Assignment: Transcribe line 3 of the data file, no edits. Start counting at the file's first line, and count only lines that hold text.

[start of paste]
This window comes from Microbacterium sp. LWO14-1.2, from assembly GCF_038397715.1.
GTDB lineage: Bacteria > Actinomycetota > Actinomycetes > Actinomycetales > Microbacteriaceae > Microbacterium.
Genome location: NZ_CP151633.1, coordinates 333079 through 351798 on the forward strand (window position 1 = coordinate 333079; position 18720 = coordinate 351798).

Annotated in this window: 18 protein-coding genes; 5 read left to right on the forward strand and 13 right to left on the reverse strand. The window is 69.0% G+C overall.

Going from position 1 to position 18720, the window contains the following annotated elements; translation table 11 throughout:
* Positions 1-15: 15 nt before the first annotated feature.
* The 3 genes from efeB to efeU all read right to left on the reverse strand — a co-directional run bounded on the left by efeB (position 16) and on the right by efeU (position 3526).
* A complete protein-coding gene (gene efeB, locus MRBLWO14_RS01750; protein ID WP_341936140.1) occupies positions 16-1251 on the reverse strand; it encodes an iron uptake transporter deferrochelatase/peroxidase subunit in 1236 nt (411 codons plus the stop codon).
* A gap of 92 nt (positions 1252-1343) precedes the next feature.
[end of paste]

Genome location: NZ_CP151633.1, coordinates 333079 through 351798 on the forward strand (window position 1 = coordinate 333079; position 18720 = coordinate 351798).